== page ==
Bloggers Vs. DJs: Who’s Really Breaking Records?


Rhymefest

The other day, a friend of mine came up to me and told me about a radio DJ that he’d spoken to, that said he wasn’t going to play my “Say Wassup” single feat. Phonte, because my name wasn’t hot enough in the streets. Back when I was signed to J Records, this type of information would’ve shaken me up enough to ask for the DJs number, call him, invite him to dinner or do whatever it took to get my record one or two spins. My reaction however, was almost the complete opposite. “Fuck em! I ain’t got the $150,000 it takes to make a real push for radio anyway.” In order to support my claim, think about it like this. How can you tell me the top 8 at 8 is damn near the same all over the country? Who are the real record breakers in the age of Facebook, Myspace, Twitter and whatever socialsite.com. I barely know anyone who proudly proclaims to listen to terrestrial radio anymore and club DJs tend to play what people already know, so again I ask, where do new records get broken? The majority of new records that I’ve heard this year whether it be Drake, Skyzoo, B.o.B., etc. I’ve gotten from online/ It seems as though these are the only entities that aren’t scared to profile new music anymore or are not holding for ransom new music.

So then the question comes back around, how can the DJ keep his/her relevancy? Artists find themselves in almost impossible situations. There are thousands of DJs in every state, that all want drops, special freestyles and a phone call when you get to town. Everyone wants to be the artist’s friends, just as the artist needs to be the friend of the DJ. However, the DJ isn’t obligated to the artist, but more and more the artist is in debt to the DJ. When 80% of the time, DJs are not playing who they like or who they know. In the case of radio, they are playing what they are ordered to play. And in the case of some club DJs, they are playing whatever they think people want to hear. There are very few brave souls out there, that DJ the way they want to, and still have the talent and skill to make people feel it because of how they mix, blend and rotate the music. But these tenacious spirits are becoming so rare that new artists and artists who’ve so-called lost their relevancy are turning to he blogosphere. Once their songs blow up, they are not as warm to the DJs who passed them up the first time.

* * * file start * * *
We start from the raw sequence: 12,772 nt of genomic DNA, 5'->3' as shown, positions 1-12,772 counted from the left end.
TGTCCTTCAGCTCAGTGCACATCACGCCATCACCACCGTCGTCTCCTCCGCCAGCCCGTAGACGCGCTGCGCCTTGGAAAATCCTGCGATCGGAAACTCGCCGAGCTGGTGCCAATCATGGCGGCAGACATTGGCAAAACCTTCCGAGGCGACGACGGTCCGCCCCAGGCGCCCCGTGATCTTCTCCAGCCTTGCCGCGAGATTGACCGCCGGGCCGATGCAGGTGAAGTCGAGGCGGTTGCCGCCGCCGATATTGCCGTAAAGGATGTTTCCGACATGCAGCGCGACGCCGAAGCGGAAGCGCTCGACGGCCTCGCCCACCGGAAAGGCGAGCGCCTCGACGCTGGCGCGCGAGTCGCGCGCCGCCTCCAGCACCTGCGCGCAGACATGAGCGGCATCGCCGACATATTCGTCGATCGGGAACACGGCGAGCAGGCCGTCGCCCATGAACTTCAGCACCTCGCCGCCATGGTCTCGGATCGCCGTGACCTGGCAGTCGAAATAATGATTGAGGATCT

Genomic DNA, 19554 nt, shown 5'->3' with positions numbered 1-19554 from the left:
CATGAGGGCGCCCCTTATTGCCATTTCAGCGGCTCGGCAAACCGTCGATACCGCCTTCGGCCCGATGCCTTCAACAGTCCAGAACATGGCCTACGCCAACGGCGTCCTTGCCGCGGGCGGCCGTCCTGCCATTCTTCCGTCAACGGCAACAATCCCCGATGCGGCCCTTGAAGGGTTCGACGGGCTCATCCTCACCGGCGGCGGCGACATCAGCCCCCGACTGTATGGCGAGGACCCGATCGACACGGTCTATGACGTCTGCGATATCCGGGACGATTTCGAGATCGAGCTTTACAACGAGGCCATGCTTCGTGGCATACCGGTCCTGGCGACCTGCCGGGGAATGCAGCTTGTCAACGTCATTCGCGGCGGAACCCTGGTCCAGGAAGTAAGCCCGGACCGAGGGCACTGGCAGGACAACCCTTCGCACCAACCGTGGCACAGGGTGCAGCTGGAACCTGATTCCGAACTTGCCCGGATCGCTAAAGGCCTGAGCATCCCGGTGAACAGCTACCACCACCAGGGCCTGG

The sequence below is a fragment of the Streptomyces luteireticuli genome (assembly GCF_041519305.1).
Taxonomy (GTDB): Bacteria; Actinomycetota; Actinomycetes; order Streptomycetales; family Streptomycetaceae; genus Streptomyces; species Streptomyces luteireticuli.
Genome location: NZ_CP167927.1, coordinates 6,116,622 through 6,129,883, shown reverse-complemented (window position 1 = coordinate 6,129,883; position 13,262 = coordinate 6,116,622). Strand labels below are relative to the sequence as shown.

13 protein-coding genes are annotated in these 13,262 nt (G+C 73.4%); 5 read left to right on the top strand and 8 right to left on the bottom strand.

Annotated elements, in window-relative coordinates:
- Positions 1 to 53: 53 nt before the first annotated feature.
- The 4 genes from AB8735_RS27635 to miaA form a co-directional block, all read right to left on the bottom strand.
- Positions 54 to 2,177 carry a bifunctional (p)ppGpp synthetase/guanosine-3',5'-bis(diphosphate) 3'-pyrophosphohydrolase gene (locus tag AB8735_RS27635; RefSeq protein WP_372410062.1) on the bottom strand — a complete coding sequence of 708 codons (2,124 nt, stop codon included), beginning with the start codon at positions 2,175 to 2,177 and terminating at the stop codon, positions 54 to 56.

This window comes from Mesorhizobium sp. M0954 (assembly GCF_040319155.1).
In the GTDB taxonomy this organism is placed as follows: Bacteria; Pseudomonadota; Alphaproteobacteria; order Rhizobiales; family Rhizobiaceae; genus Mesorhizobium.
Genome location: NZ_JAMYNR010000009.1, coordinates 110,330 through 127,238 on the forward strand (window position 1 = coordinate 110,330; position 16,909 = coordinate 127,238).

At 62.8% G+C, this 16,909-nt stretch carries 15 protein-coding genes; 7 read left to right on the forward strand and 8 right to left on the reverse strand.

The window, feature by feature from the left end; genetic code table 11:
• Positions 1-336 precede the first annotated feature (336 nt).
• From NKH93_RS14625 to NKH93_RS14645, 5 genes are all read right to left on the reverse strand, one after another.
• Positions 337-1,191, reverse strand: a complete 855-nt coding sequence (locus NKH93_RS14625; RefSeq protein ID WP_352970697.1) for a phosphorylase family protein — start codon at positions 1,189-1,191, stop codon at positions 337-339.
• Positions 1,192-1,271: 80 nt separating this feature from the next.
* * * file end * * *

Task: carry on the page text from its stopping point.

More and more hip-hop sites are popping up every week and becoming popular because of the endless new music, news and unique perspectives on hip-hop. If radio, music television and yes, even the DJ is to survive, they must be able to compete; meaning the same music you love to listen to when you’re in your car should kind of match the music you play on your show. I submit that in order to compete, the DJ must take back his courage and begin to not only play records, but break them.

Rhymefest  

Written by on 04/7/10


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